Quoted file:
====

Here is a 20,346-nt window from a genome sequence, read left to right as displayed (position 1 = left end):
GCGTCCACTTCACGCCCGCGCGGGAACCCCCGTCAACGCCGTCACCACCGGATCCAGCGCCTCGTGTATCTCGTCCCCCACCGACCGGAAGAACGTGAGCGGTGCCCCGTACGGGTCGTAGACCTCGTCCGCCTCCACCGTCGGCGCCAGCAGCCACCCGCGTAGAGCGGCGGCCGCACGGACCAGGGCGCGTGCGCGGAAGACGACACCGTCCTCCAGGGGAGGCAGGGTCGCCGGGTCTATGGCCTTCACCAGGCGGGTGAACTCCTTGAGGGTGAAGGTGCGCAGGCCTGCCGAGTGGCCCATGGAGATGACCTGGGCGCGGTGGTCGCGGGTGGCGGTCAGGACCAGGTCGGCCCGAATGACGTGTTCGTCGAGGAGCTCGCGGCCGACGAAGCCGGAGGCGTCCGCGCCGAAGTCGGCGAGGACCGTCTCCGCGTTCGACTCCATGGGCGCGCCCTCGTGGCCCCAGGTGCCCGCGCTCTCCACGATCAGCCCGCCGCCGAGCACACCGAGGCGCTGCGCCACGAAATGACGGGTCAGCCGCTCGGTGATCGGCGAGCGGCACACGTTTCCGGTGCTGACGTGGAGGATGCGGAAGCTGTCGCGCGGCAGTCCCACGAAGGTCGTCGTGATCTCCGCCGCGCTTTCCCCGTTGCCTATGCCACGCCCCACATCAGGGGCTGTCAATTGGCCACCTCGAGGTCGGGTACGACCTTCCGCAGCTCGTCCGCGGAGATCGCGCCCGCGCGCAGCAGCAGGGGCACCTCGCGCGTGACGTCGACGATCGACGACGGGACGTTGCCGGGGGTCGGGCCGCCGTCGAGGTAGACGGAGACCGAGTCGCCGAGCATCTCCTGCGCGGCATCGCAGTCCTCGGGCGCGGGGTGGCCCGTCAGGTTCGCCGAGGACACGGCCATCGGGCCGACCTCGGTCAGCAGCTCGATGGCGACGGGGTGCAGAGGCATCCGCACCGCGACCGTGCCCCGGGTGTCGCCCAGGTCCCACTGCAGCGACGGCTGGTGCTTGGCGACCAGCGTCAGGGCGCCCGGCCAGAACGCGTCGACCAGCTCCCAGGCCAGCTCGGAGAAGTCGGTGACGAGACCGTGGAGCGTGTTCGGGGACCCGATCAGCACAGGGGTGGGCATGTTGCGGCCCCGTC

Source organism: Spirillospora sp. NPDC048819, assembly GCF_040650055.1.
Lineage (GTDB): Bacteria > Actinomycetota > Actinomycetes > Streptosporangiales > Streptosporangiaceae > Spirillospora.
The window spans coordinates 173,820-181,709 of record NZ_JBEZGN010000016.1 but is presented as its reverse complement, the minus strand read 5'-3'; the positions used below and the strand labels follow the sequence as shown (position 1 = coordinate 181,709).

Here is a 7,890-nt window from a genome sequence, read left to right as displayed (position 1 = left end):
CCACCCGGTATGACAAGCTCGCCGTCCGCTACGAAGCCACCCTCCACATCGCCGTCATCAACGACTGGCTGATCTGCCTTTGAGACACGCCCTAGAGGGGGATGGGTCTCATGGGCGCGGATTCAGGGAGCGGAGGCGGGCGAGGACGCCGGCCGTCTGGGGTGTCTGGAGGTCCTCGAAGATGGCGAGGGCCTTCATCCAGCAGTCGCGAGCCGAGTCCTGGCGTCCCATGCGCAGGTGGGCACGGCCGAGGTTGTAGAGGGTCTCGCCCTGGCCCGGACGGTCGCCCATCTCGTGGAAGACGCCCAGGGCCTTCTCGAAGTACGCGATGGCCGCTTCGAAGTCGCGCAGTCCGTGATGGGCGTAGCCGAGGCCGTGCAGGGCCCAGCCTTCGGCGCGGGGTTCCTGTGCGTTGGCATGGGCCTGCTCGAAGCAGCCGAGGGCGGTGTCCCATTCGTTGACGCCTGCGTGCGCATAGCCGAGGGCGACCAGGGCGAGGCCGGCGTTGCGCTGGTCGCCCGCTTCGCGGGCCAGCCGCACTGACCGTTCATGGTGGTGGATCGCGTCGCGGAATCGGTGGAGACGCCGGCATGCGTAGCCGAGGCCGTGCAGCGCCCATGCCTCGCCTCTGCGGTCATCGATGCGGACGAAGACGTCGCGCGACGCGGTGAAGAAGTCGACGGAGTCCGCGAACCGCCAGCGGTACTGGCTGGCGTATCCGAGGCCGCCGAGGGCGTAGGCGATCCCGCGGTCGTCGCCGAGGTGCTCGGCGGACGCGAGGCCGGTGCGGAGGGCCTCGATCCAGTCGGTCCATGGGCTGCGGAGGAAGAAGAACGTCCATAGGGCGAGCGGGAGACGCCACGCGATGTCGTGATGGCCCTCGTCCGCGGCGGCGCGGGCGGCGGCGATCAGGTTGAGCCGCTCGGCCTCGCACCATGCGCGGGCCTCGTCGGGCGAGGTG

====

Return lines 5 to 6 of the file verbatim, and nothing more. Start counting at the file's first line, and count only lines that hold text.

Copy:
The window spans coordinates 173,820-181,709 of record NZ_JBEZGN010000016.1 but is presented as its reverse complement, the minus strand read 5'-3'; the positions used below and the strand labels follow the sequence as shown (position 1 = coordinate 181,709).

Here is a 7,890-nt window from a genome sequence, read left to right as displayed (position 1 = left end):